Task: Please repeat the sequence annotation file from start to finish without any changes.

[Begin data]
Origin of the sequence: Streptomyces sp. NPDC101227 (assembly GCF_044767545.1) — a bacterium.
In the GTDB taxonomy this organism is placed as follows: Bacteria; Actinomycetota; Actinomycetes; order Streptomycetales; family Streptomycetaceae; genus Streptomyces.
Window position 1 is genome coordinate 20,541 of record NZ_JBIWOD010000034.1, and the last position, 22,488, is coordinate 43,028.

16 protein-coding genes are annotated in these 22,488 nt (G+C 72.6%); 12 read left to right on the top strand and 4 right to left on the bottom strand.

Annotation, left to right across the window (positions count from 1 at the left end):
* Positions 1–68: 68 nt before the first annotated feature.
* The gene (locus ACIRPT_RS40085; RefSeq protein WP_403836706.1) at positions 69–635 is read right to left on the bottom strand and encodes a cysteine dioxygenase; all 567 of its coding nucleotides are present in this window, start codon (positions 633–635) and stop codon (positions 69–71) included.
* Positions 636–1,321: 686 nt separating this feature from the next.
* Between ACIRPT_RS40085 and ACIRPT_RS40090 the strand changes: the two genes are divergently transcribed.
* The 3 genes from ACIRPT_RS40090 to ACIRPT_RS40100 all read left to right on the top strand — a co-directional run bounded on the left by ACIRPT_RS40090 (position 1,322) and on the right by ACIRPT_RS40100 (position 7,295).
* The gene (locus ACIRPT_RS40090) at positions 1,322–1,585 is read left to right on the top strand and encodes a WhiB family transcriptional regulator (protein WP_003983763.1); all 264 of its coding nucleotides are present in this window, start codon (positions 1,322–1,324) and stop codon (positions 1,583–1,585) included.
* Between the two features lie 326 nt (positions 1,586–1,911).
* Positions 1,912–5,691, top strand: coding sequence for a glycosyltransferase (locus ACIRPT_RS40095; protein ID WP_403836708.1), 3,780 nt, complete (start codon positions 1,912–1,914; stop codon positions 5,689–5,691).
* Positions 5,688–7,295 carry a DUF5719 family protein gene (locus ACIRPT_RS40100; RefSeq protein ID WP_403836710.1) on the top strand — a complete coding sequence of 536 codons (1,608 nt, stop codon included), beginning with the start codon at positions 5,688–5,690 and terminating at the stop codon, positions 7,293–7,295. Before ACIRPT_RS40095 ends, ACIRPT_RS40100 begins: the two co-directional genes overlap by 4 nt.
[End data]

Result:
Origin of the sequence: Streptomyces sp. NPDC101227 (assembly GCF_044767545.1) — a bacterium.
In the GTDB taxonomy this organism is placed as follows: Bacteria; Actinomycetota; Actinomycetes; order Streptomycetales; family Streptomycetaceae; genus Streptomyces.
Window position 1 is genome coordinate 20,541 of record NZ_JBIWOD010000034.1, and the last position, 22,488, is coordinate 43,028.

16 protein-coding genes are annotated in these 22,488 nt (G+C 72.6%); 12 read left to right on the top strand and 4 right to left on the bottom strand.

Annotation, left to right across the window (positions count from 1 at the left end):
* Positions 1–68: 68 nt before the first annotated feature.
* The gene (locus ACIRPT_RS40085; RefSeq protein WP_403836706.1) at positions 69–635 is read right to left on the bottom strand and encodes a cysteine dioxygenase; all 567 of its coding nucleotides are present in this window, start codon (positions 633–635) and stop codon (positions 69–71) included.
* Positions 636–1,321: 686 nt separating this feature from the next.
* Between ACIRPT_RS40085 and ACIRPT_RS40090 the strand changes: the two genes are divergently transcribed.
* The 3 genes from ACIRPT_RS40090 to ACIRPT_RS40100 all read left to right on the top strand — a co-directional run bounded on the left by ACIRPT_RS40090 (position 1,322) and on the right by ACIRPT_RS40100 (position 7,295).
* The gene (locus ACIRPT_RS40090) at positions 1,322–1,585 is read left to right on the top strand and encodes a WhiB family transcriptional regulator (protein WP_003983763.1); all 264 of its coding nucleotides are present in this window, start codon (positions 1,322–1,324) and stop codon (positions 1,583–1,585) included.
* Between the two features lie 326 nt (positions 1,586–1,911).
* Positions 1,912–5,691, top strand: coding sequence for a glycosyltransferase (locus ACIRPT_RS40095; protein ID WP_403836708.1), 3,780 nt, complete (start codon positions 1,912–1,914; stop codon positions 5,689–5,691).
* Positions 5,688–7,295 carry a DUF5719 family protein gene (locus ACIRPT_RS40100; RefSeq protein ID WP_403836710.1) on the top strand — a complete coding sequence of 536 codons (1,608 nt, stop codon included), beginning with the start codon at positions 5,688–5,690 and terminating at the stop codon, positions 7,293–7,295. Before ACIRPT_RS40095 ends, ACIRPT_RS40100 begins: the two co-directional genes overlap by 4 nt.